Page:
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Calculating Trip Duration in Minutes?
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Calculating Trip Duration in Minutes?

(1) By David Jackson (davidjackson) on 2021-08-04 19:35:21 [link] [source]

First A big thanks to Richard Hipp for the answer my original trip duration post. One small clarification, If I want to calculate trip duration in minutes would I use something like this:

CREATE TABLE detail AS SELECT start_lat,start_lng, rideable_type, member_casual, started_at,ended_at, (julianday(ended_at)-julianday(started_at))*3600 as duration FROM t1 WHERE duration >0

TX, David

(2) By Ryan Smith (cuz) on 2021-08-04 19:49:48 in reply to 1 [link] [source]

"Julianday" is a representation/measurement in days or fractions thereof.

So there are 24 hours in a day, 1440 minutes in a day and 86400 seconds in the average day.

If you have a factor in "days" (or fractions thereof) then to translate it to hours requires you multiplying it by 24, for minutes it is * 1440 and for seconds it is * 86400.

(5) By Keith Medcalf (kmedcalf) on 2021-08-04 20:12:18 in reply to 2 [link] [source]

So there are 24 hours in a day, 1440 minutes in a day and 86400 seconds in the average day.

This is incorrect.

There are EXACTLY 60 seconds in a minute, EXACTLY 60 minutes in an hour, and EXACTLY 24 hours in a day (EXACTLY 1440 minutes in a day and EXACTLY 86400 seconds in a day). EXACTLY. ALWAYS. EVERYTIME. WITHOUT EXCEPTION.

This indeed applies for the average day because it applies exactly to every day. Since every day is exactly always 86400 seconds long, the average day is also exactly 86400 seconds long, however, there is no day that is any length OTHER THAN 86400 seconds exactly.

Only the co-ordinated time is loosey goosey because it is based on an approximation of the length of second holding the duration constant, rather than the length of a second being based on being exactly 1/86400 of a day (and thus variable in length).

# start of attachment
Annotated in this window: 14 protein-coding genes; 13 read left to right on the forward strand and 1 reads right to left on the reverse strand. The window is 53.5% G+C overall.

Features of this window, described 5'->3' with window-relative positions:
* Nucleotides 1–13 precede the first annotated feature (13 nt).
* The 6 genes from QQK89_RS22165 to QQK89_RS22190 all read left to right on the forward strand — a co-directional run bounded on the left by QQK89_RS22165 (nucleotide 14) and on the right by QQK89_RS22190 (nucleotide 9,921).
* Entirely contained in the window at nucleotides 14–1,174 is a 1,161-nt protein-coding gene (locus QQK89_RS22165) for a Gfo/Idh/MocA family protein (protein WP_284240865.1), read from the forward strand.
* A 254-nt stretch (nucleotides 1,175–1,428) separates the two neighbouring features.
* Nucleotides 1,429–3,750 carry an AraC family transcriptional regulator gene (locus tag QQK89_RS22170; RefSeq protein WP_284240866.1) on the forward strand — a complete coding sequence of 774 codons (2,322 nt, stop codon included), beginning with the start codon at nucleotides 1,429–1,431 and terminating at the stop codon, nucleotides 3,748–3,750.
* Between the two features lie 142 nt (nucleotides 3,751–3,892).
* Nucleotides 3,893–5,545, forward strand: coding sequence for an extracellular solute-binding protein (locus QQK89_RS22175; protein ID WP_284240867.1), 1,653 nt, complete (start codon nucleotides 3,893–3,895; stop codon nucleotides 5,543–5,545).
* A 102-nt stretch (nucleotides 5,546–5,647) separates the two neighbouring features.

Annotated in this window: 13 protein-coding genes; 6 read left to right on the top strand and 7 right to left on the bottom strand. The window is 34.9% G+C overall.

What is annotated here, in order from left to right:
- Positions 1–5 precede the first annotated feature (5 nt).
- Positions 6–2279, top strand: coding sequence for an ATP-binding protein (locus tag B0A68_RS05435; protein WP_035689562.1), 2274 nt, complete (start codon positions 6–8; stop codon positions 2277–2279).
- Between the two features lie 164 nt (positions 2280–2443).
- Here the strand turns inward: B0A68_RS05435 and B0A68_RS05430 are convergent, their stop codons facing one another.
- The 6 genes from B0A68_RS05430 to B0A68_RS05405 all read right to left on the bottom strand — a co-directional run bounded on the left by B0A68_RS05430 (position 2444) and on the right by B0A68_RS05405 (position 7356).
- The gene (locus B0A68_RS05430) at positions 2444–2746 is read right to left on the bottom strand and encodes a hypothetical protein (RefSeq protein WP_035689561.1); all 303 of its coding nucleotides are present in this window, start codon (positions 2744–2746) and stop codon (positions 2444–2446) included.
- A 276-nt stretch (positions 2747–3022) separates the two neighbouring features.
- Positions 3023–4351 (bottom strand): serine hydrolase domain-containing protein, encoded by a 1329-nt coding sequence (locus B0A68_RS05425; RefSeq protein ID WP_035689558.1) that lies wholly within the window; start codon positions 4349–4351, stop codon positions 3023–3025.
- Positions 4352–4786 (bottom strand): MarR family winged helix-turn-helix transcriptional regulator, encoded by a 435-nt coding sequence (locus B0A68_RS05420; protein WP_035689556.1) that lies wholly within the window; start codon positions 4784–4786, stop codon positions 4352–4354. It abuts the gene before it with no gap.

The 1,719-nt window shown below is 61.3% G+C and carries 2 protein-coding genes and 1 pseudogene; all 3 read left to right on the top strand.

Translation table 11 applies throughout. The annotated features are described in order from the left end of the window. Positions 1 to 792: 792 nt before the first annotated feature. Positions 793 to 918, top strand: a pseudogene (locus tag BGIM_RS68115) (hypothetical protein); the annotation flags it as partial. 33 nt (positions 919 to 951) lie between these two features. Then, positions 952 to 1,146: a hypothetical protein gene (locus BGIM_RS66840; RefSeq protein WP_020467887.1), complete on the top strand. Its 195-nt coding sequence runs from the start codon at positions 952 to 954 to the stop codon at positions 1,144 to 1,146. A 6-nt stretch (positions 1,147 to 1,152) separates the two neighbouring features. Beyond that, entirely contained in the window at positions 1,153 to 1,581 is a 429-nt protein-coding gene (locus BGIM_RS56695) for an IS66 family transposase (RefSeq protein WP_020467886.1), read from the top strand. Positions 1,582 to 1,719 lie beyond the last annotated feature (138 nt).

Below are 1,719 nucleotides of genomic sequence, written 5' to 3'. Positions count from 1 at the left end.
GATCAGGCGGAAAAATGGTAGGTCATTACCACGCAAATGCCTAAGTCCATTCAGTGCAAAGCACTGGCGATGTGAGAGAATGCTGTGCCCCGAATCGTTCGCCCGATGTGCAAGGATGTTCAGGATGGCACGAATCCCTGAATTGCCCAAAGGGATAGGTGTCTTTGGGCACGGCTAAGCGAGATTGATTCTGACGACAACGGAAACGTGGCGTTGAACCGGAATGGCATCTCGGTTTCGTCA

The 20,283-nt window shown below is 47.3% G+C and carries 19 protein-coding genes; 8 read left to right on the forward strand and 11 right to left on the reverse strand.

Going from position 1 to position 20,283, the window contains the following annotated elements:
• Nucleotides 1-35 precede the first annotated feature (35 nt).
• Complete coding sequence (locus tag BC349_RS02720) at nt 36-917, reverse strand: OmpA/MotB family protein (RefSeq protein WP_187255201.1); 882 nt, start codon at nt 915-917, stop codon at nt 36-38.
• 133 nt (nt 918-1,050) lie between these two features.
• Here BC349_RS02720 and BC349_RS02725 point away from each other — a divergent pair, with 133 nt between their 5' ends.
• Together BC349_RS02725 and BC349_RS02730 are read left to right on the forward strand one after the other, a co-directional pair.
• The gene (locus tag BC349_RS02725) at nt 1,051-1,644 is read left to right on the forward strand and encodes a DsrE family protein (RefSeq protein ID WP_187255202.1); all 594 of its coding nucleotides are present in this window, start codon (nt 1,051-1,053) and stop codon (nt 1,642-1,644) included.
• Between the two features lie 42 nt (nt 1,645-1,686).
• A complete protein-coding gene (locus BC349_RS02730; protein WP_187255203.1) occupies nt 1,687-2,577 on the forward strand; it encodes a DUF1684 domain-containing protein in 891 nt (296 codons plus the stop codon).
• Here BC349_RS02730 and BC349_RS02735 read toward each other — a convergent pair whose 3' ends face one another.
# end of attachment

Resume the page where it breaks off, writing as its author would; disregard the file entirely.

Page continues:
(6) By Larry Brasfield (larrybr) on 2021-08-04 20:23:27 in reply to 5 [link] [source]

There are EXACTLY 60 seconds in a minute, EXACTLY 60 minutes in an hour, and EXACTLY 24 hours in a day (EXACTLY 1440 minutes in a day and EXACTLY 86400 seconds in a day). EXACTLY. ALWAYS. EVERYTIME. WITHOUT EXCEPTION.

How does this strong assertion interact with the possibility of leap seconds?

(10) By Keith Medcalf (kmedcalf) on 2021-08-04 22:28:02 in reply to 6 [link] [source]

It does not.

Leap seconds are artifices which are inserted in order that the "not quite actual second" (called a UTC second -- notice this is a coordinated time interval, meaning an approximation, not an actual time) can be periodically synchronized with reality.

(11) By Larry Brasfield (larrybr) on 2021-08-04 22:50:47 in reply to 10 [link] [source]

I'm finding it difficult to approach your certainty on this. By convention, considering only UTC, leap seconds are inserted between days. This means that, for UTC, there is no conflict between your EXACTLY assertions and the occasional leap second insertion. But according to Wikipedia on this, leap seconds are inserted "simultaneously" (in the everyday sense) across the world. This would mean that for timezones other than GMT, some days will be a little longer than 60^2 * 24 seconds. At Wikipedia's article on Julian days, this issue is touched upon thusly: "Time intervals calculated from differences of Julian Dates specified in non-uniform time scales, such as UTC, may need to be corrected for changes in time scales (e.g. leap seconds)." I doubt that the problem is avoided by using timezones other than UTC.

I suppose we could agree that Julian day calculations are entirely independent of leap seconds, by fiat, then pronounce that differences between Julian days are to be given astronomical accuracy by a post-adjustment process. Still, I think an asterisk may be needed in your set of EXACTLY assertions as applied to the present thread's nominal topic.

As for "leap seconds are artifices": Yes, as is quantified time in general.

(12) By Keith Medcalf (kmedcalf) on 2021-08-04 23:02:30 in reply to 11 [link] [source]

You said it yourself. UTC is a non-uniform time scale. "Actual Time" (as in UT1, for example) is, by contrast, a uniform time scale.

SQLite3 (and most things) use a uniform time scale. However, there is a non-uniform scale called UTC which is used to approximate reality. Since UTC only approximates reality, it must be "corrected by artifice" periodically so that the imaginary aligns with the reality, and these "artifices of correction" are called leap seconds.

Leap seconds only exist to make the imaginary consistent with the reality.

(13) By anonymous on 2021-08-05 15:18:44 in reply to 12 [link] [source]

Atomic clocked time UTC versus sun/earth rotation „natural“ times GMT. They should be the same but get slowly out of sync. That is why the more precise UTC needs to be corrected because the earth rotation cannot be changed.